The Taste of Texas: Desert Door Sotol
On the next leg of the RackHouse Whiskey Club tour is Desert Door Texas Sotol.
Never tried sotol before? Think Texas love child of whiskey and tequila and you’ll be on the right track.
One of its kind
When we heard that the first and only distiller of sotol in the United States since prohibition was located just outside of Austin, Texas, we had to take a trip to check it out.
"Sotol has been around for almost 1,000 years so it goes back a ways, especially here in Texas and northern Mexico," Desert Door co-founder Judson Kauffman told us. "It comes from the sotol plant. [It] grows in the Chihuahuan Desert, which is only found in northern Mexico, southern Texas and the tiniest corner of southeastern New Mexico."
The sotol plant, which resembles an artichoke but 30 times bigger, isn’t farmed, it’s wild harvested in west Texas using machetes, axes and crowbars to harvest the plant.
Sotol grows in elevation and Kauffman says it’s that location away from the colonized sea level areas of Mexico that initially earned its historical moniker of being a hillbilly moonshine much like whiskey in Tennessee or Kentucky was.
"Over time it was looked at like the poor man’s tequila, even though in our opinion it’s equally if not a superior spirit in terms of quality and flavor profile. Because it wasn’t respected by the educated Spaniards, it fell by the wayside." Kauffman told the RackHouse Whiskey Club Podcast. "We’re proud to be in a position where we can bring that back to the forefront and make it a real spirit that stands next to tequila, bourbon or whiskey."
Kauffman got the idea after his time serving in the Navy. He went to business school where he met two other veterans, Brent Looby and Ryan Campbell. An MBA project then turned into a business in 2016.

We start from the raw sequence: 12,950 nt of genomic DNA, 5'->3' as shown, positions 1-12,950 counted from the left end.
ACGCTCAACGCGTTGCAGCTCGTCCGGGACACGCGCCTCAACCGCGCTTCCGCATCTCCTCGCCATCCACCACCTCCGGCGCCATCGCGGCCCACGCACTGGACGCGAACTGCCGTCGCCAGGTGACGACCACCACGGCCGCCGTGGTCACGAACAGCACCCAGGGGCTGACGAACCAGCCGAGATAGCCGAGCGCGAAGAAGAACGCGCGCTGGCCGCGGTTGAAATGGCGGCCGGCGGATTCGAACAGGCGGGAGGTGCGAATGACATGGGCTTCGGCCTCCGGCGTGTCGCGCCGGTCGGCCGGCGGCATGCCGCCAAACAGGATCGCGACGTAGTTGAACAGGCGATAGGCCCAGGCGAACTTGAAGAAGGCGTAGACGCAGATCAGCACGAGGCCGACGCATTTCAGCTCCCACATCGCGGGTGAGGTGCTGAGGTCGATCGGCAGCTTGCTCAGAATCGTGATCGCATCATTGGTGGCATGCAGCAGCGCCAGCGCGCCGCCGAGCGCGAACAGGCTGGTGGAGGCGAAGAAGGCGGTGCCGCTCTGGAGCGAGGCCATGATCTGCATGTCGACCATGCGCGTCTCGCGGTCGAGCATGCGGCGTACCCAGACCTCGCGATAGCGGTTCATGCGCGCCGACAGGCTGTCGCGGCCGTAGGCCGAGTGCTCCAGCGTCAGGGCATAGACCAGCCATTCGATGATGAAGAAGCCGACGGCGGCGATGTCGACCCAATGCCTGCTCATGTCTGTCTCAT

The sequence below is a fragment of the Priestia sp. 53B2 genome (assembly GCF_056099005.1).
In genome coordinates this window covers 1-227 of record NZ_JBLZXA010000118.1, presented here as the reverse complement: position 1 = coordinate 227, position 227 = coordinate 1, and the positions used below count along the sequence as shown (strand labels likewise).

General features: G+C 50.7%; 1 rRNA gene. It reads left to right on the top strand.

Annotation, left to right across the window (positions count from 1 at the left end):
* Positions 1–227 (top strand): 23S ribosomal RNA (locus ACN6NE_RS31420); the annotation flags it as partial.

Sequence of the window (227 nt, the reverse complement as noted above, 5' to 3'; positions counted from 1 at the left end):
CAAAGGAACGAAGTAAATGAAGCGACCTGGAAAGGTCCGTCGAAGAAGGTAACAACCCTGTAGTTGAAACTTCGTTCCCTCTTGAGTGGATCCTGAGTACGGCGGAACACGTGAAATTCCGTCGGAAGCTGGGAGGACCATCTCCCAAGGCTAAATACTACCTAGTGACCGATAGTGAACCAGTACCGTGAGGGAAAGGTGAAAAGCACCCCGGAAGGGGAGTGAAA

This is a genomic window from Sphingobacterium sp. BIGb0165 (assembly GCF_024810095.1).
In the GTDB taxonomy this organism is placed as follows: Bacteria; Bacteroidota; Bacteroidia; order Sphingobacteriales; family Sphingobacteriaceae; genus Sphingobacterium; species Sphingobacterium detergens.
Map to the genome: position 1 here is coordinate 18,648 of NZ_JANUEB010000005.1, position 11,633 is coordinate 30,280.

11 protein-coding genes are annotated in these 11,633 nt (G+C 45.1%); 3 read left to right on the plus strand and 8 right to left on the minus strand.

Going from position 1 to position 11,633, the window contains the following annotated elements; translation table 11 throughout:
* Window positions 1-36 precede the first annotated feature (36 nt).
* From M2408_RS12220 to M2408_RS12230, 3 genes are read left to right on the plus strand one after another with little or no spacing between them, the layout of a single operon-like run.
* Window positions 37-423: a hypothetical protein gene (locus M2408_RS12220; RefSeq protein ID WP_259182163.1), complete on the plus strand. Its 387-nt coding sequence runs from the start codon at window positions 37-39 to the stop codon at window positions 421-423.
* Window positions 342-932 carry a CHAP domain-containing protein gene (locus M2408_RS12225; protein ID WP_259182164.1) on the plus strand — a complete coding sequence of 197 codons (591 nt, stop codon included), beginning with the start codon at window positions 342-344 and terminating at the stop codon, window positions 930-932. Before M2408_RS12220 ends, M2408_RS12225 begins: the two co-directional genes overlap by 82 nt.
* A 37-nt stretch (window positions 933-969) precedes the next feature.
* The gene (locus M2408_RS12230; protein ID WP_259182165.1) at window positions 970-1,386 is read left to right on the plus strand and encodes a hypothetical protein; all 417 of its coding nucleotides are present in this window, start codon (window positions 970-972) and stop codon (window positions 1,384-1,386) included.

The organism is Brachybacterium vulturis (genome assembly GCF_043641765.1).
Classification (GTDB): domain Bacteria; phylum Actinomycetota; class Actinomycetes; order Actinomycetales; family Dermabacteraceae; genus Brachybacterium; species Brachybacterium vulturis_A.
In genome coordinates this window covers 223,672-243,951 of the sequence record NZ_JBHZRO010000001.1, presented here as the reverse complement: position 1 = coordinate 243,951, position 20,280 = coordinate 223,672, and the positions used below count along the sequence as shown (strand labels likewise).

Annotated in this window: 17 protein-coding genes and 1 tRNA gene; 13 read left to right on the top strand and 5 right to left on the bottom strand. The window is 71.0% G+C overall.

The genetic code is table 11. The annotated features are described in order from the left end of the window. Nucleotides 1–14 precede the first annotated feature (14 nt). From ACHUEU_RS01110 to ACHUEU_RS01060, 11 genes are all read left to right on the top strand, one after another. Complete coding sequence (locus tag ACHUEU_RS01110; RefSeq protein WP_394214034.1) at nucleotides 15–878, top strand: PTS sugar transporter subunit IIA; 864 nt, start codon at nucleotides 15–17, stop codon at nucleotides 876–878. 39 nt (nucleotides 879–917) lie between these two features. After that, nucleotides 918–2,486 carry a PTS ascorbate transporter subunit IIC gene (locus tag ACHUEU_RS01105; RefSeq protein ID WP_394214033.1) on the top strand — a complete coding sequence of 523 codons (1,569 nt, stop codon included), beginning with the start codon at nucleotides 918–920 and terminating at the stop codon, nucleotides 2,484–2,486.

Starting with a kitchen still bought off eBay and lots of trial and error, they landed on a distilling process, raised some money and opened their distillery on the outskirts of Austin, Texas.
"It’s worked out and we’re making pretty good booze," Kauffman said. "We have a lot of folks coming here and they’re blown away how smooth it is and how easy to drink it is. It’s been rapidly adopted in our local community in Austin and San Antonio."
From field to bottle, the distilling process can take as little as 10 days and is bottled at 80 proof. An aged variation is barreled for six months in Missourian New American oak.
Taste of Texas
As far as the name, Desert Door is intended to represent the timelessness of the spirit itself.
"When you drink it, it’s a transportive experience. The natives believed it was a psychedelic plant and they would get high on it," Kauffman said. "So that’s part of it, you drink this and you’re stepping through this doorway to a different world, a different mentality."
As we tasted it, we all agreed it really does taste like the west Texas desert. "It’s a smooth sip of the Chihuahuan Desert," Kauffman explained.
There’s no label you can put on this - it’s sotol.
"It’s got some great American history and it’s a damn good spirit," Kauffman said. We agree.
For those not in Texas, the only way to try some is through being a member of RackHouse Whiskey Club.
"We’re proud to be getting our juice out to the country through RackHouse Whiskey Club," Kauffman noted.
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